Yep. You read that right! In 1967, Millie the Macaw was deported to Guyana from Canada. Millie traveled to Montreal, Canada to represent Guyana at the 1967 World's Fair, called Expo 67. The World's Fair had a rather solid reputation of being a prestigious event. The first of this type of Exhibition was held in London in 1851, and you can see the feature on Expo '67 here.
In fact, many iconic landmarks throughout the world have been remnants of World Fairs in their country - Ever heard of the Eiffel Tower in Paris? The Space Needle in Seattle? The Atomium in Brussels? The Palace of Fine Arts in San Francisco? The spots are all still huge tourism draws, and the case in Montreal is no different. The Biosphere in Montreal looks like a huge glass dome and was the USA's Pavilion at the Fair. It was originally built to be dismantled after, but has now earned its place as one of Montreal's iconic landmarks. Today, it is the only Museum dedicated to the Environment in North America and has drawn millions of visitors over the years.
Montreal Biosphere today (Parc Jean-Drapeau)
But we digress. Canada was celebrating 100 years of Independence so Expo '67 in Montreal that year held an extra special meaning. Millie was apparently one of the big attractions for the Guyana booth since she was bilingual - she spoke both French and English. You can even see Guyana's Flag prominently in the extra footage here. She arrived in Montreal a little early while the pavilions were still being set up.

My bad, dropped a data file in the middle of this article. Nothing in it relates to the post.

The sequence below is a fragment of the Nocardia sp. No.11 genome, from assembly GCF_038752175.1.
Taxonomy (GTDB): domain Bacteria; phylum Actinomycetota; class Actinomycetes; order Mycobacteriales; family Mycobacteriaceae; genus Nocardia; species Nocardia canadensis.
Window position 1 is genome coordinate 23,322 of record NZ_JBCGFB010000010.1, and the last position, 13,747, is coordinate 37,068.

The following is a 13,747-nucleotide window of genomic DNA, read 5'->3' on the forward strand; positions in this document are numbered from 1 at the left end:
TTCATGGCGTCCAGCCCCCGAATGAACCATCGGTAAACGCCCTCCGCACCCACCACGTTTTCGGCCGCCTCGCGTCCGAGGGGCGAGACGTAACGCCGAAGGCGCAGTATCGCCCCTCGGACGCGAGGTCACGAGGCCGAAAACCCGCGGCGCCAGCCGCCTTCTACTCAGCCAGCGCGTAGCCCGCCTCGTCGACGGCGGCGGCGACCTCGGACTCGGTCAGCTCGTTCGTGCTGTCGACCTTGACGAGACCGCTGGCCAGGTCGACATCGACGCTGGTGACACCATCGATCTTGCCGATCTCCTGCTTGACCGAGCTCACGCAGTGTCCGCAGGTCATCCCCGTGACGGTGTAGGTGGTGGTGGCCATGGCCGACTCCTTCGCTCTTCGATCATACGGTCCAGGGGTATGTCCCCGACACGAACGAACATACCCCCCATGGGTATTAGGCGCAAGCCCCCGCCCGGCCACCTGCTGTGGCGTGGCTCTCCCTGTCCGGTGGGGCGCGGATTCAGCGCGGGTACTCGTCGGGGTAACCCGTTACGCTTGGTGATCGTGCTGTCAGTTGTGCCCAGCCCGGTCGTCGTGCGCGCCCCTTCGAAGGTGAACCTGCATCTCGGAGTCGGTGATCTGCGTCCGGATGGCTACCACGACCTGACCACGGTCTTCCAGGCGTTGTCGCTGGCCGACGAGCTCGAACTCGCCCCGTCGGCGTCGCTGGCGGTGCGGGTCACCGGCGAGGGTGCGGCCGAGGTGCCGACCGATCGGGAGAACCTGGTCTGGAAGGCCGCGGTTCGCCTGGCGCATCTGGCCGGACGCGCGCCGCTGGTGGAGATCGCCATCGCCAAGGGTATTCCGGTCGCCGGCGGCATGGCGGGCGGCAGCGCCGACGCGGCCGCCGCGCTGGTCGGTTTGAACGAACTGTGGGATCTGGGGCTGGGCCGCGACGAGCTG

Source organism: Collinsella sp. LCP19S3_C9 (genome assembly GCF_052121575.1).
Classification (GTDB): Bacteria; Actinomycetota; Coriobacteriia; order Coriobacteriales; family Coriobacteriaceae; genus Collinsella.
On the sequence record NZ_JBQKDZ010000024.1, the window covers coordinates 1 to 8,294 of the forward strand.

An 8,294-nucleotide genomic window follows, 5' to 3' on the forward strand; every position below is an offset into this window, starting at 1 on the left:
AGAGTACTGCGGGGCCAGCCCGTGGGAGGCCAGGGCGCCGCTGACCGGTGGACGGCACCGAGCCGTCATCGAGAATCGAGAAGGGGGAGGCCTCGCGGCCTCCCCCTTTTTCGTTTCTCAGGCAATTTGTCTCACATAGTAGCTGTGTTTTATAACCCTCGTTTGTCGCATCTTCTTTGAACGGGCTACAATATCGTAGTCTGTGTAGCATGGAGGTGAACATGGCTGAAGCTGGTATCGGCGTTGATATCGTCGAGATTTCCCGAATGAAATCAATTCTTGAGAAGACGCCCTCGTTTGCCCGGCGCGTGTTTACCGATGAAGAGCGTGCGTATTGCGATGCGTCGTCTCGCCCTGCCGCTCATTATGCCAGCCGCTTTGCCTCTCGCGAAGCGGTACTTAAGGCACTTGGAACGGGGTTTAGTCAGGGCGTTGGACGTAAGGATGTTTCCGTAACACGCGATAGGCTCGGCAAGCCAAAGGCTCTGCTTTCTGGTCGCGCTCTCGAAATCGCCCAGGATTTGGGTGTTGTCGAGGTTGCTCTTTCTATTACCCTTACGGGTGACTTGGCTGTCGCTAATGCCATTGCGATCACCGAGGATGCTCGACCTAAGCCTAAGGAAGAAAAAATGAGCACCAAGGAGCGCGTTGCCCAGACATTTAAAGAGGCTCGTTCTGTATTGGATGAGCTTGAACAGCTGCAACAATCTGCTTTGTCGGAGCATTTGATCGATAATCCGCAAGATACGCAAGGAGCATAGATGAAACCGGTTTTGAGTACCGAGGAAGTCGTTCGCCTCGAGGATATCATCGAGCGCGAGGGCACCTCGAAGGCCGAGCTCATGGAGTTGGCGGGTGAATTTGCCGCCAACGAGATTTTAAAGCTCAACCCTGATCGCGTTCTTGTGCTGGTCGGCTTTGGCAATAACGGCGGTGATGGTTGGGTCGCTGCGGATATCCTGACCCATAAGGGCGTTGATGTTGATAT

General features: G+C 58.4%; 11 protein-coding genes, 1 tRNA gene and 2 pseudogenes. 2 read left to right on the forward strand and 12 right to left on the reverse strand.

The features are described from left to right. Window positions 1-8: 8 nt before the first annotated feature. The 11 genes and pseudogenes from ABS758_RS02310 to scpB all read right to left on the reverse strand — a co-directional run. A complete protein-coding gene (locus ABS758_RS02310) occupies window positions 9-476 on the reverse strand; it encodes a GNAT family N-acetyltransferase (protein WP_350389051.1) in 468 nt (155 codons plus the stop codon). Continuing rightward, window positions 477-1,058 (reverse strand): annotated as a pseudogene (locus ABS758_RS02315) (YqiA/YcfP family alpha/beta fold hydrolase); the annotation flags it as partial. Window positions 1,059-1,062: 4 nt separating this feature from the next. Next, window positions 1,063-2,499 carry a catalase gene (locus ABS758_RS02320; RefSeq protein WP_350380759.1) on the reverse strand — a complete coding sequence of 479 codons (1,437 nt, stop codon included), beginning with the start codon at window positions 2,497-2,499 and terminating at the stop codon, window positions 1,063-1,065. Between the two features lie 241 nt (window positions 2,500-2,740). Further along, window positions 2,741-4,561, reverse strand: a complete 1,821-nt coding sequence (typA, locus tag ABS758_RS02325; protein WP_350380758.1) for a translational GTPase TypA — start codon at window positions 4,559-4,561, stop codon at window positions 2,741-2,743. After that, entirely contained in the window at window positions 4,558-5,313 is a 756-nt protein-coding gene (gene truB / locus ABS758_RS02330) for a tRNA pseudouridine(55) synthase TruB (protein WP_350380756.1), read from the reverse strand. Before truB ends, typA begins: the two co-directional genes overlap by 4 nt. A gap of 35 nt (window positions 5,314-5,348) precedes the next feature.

So. Opening day arrived and instead of opening her beak to greet the Guyana Ambassador and the people in the Guyana Pavilion, Millie let out a string of VERY colourful and diverse curse words in BOTH English and French! It was reported that her language was so offensive that she was immediately banned from Expo 67, and 'deported' to Guyana as soon as possible. It was determined that she likely learned this language since her perch was near to the construction workers working on setting up the Pavilion.
Special thanks to (and props) our friend Steffi DeNobrega for actually owning a Millie stamp and providing us with the photo!
Funny enough, her legacy lives on in the form of a postage stamp - that year for Christmas, Guyana Postage stamps were issued with her image in 4 colours with 5 and 25 cent denominations. Millie's image caused an additional uproar. Some felt that featuring her was blasphemous, while others couldn't get enough of her. Our favourite part of history (as documented in the newspaper article below) is that an Archdeacon (who was also a philatelist) wrote "God bless Millie - send me some stamps please!" All sorts of debates were sparked, from whether Guyana was a religious State to rumours that the Post Office staff had been possessed! In addition, the stamps describe her as a "Parrot" when she actually a Macaw. Will the controversy never end?
There is the saying that "there's no such thing as bad press" and maybe that's true - in Guyana's philatelic history, Millie is perched right up there after the 1 cent Magenta...and her story, at least to us is so much more interesting!
Reading Evening Post - Thursday 23 November 1967